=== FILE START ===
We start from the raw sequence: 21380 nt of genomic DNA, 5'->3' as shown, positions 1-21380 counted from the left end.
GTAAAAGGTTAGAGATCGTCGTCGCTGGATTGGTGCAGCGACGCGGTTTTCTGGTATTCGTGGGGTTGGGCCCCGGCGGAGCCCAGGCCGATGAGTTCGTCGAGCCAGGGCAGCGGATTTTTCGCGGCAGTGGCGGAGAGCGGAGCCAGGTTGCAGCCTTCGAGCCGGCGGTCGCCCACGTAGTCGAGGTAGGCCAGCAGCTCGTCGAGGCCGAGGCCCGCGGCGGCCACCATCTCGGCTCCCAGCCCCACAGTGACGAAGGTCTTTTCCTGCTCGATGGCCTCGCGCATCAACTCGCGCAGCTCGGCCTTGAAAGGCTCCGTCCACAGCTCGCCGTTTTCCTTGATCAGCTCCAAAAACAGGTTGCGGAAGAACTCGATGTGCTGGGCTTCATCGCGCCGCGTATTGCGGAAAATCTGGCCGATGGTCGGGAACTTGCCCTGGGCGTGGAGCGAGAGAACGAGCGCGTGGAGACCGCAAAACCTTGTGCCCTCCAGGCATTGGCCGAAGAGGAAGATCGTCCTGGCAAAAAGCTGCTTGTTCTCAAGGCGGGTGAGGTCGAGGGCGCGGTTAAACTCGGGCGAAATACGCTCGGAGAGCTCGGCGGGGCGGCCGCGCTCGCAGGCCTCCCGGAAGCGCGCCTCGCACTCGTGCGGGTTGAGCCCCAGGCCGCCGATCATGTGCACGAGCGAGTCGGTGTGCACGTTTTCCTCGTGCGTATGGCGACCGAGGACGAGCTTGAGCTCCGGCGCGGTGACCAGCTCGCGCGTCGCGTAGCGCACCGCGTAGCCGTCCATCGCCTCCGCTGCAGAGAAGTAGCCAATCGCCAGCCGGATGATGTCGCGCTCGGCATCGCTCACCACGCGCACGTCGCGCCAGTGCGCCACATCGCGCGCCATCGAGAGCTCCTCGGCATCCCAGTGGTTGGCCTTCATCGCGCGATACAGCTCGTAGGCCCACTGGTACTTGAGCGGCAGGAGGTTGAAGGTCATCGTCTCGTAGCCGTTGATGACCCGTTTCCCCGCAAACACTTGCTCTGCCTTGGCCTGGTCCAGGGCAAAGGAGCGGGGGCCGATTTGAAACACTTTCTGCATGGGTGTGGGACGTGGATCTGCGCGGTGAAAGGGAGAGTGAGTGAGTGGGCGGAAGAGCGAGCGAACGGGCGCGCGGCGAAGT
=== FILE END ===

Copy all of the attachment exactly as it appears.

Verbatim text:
We start from the raw sequence: 21380 nt of genomic DNA, 5'->3' as shown, positions 1-21380 counted from the left end.
GTAAAAGGTTAGAGATCGTCGTCGCTGGATTGGTGCAGCGACGCGGTTTTCTGGTATTCGTGGGGTTGGGCCCCGGCGGAGCCCAGGCCGATGAGTTCGTCGAGCCAGGGCAGCGGATTTTTCGCGGCAGTGGCGGAGAGCGGAGCCAGGTTGCAGCCTTCGAGCCGGCGGTCGCCCACGTAGTCGAGGTAGGCCAGCAGCTCGTCGAGGCCGAGGCCCGCGGCGGCCACCATCTCGGCTCCCAGCCCCACAGTGACGAAGGTCTTTTCCTGCTCGATGGCCTCGCGCATCAACTCGCGCAGCTCGGCCTTGAAAGGCTCCGTCCACAGCTCGCCGTTTTCCTTGATCAGCTCCAAAAACAGGTTGCGGAAGAACTCGATGTGCTGGGCTTCATCGCGCCGCGTATTGCGGAAAATCTGGCCGATGGTCGGGAACTTGCCCTGGGCGTGGAGCGAGAGAACGAGCGCGTGGAGACCGCAAAACCTTGTGCCCTCCAGGCATTGGCCGAAGAGGAAGATCGTCCTGGCAAAAAGCTGCTTGTTCTCAAGGCGGGTGAGGTCGAGGGCGCGGTTAAACTCGGGCGAAATACGCTCGGAGAGCTCGGCGGGGCGGCCGCGCTCGCAGGCCTCCCGGAAGCGCGCCTCGCACTCGTGCGGGTTGAGCCCCAGGCCGCCGATCATGTGCACGAGCGAGTCGGTGTGCACGTTTTCCTCGTGCGTATGGCGACCGAGGACGAGCTTGAGCTCCGGCGCGGTGACCAGCTCGCGCGTCGCGTAGCGCACCGCGTAGCCGTCCATCGCCTCCGCTGCAGAGAAGTAGCCAATCGCCAGCCGGATGATGTCGCGCTCGGCATCGCTCACCACGCGCACGTCGCGCCAGTGCGCCACATCGCGCGCCATCGAGAGCTCCTCGGCATCCCAGTGGTTGGCCTTCATCGCGCGATACAGCTCGTAGGCCCACTGGTACTTGAGCGGCAGGAGGTTGAAGGTCATCGTCTCGTAGCCGTTGATGACCCGTTTCCCCGCAAACACTTGCTCTGCCTTGGCCTGGTCCAGGGCAAAGGAGCGGGGGCCGATTTGAAACACTTTCTGCATGGGTGTGGGACGTGGATCTGCGCGGTGAAAGGGAGAGTGAGTGAGTGGGCGGAAGAGCGAGCGAACGGGCGCGCGGCGAAGT